• Pressure on fossil fuels: Price volatility during the pandemic underscores the reality that the oil and gas industry is changing, particularly the pressure on companies to reduce their carbon footprints and offer more transparency on their progress.
  • Economic and financial impacts: The unforeseen impacts of massive fiscal and monetary stimulus on the macroeconomy (e.g., future growth, inflation, availability of debt capital, cost of borrowing and calls for social reforms).
  • Legislative winners and losers: How individual companies fare as governments offer relief and attempt to stimulate product and service creation will significantly influence the market. For example:
    • Some businesses will be eligible for government-supported loans and others won’t.
    • Others must balance the possibility of increased demand from government purchases or regulations encouraging reshoring against the risk of scaling or taking action for orders that may never come (e.g., investing billions to develop COVID-19 treatments that may not be needed if a vaccine — or another more effective treatment — is available first).
In this environment, digital leaders are much more likely to embrace risk and even question whether they are undertaking enough risk.

 

These illustrative examples suggest that the full implications of COVID-19 across various industries are not susceptible to a reasonable forecast, at least at the present time; however, organisations still need to seek equilibrium even as these trends evolve. Such efforts may generate unintended outcomes, including the need to reskill and upskill the workforce. 

Concurrently and for a long time to come, the potential for a virus rebound and the continuation of shutdowns in specific markets will keep pandemic planning at the top of the list of concerns for government agencies at all levels, healthcare institutions and businesses. The resulting confluence of challenges should be counterbalanced with focused efforts to embrace disruptive innovation and change to become a more resilient organisation.

Climate Change and Sustainability

From issues of carbon footprint size to the impact of climate change on virology to contributing to society to make the world a better place, the pandemic has heightened the global focus on sustainability concerns. While higher energy demand is certainly expected during the recovery, it is doubtful it will approach pre-pandemic levels given likely reductions in commuting, mass transit and business travel. With increased public awareness of bluer skies and cleaner air due to the COVID-19 lockdowns, institutional investors are likely to double down on pre-pandemic calls for a stronger emphasis on environmental, social and governance (ESG) issues, making them an integral part of the new reality of business planning.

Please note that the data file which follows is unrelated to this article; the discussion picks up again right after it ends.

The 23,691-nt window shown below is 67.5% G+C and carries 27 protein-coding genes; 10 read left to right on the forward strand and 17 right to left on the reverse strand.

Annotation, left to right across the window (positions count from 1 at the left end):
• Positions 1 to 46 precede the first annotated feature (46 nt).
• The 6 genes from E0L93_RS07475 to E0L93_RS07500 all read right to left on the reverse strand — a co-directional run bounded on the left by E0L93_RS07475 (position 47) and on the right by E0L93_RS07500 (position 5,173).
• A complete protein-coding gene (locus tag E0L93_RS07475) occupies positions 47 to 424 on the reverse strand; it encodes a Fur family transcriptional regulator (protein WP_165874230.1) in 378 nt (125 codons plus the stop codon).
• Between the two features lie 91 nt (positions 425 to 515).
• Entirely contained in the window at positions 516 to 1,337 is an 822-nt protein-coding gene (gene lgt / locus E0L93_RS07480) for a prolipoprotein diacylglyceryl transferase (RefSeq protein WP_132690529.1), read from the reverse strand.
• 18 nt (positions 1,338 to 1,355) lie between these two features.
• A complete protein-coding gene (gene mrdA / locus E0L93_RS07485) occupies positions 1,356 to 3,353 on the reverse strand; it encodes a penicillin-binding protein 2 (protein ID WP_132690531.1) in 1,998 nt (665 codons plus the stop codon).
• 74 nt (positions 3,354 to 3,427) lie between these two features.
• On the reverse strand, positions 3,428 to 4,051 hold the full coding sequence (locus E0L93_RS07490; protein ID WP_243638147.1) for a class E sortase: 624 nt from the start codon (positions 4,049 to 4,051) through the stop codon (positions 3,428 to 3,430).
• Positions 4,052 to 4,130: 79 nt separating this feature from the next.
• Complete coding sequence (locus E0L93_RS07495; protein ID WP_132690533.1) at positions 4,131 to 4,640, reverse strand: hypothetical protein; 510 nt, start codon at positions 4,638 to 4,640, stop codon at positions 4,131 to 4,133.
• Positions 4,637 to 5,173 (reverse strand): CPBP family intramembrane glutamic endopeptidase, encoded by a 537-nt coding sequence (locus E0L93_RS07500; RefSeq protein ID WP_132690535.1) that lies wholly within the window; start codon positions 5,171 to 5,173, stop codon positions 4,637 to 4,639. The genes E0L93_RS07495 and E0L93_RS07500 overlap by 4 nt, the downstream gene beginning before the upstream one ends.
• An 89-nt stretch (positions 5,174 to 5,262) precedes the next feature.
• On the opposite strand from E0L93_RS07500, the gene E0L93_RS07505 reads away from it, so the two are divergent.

Also, pressure on companies is likely to come from other stakeholders, including customers through their preferences and consumption choices, the public sector through calls for increased transparency, and employees through their choices of the types of companies at which they aspire to work. As a result, it may become increasingly difficult for companies successful in working through the lockdown to rationalise the benefits of business travel and long distance commutes in the post-pandemic marketplace.

While expectations will vary by industry and stakeholder role, there clearly will be more pressure to demonstrate a committed effort to support sustainability. As the pandemic eases, there will be choices to be made around the cost of safeguarding the environment versus the return to pre-pandemic norms and behaviors.

  • How will marketplace expectations evolve for ESG initiatives, and is management proactively considering ESG-related objectives and targets in strategy-setting?
  • How can organisations derive value from their ESG efforts?
  • Does the organisation have a clear long-term vision regarding sustainability? Is that vision responsive to investor and stakeholder expectations regarding socially responsible behavior for the industry? If ESG issues are not presently an integral part of the corporate strategy, is it time to rethink that? 
  • What is the expected tipping point for the return on ESG investment in the industry? Is the company prepared to pivot should competitors significantly alter their strategy to emphasise ESG priorities?
  • Does the company’s sustainability reporting provide enough insight into its nonfinancial activities related to ESG matters? Is it sufficiently focused on the ESG criteria that investors and asset managers following the industry use?
While expectations will vary by industry and stakeholder role, there clearly will be more pressure to demonstrate a committed effort to support sustainability.

A Trust-Based Culture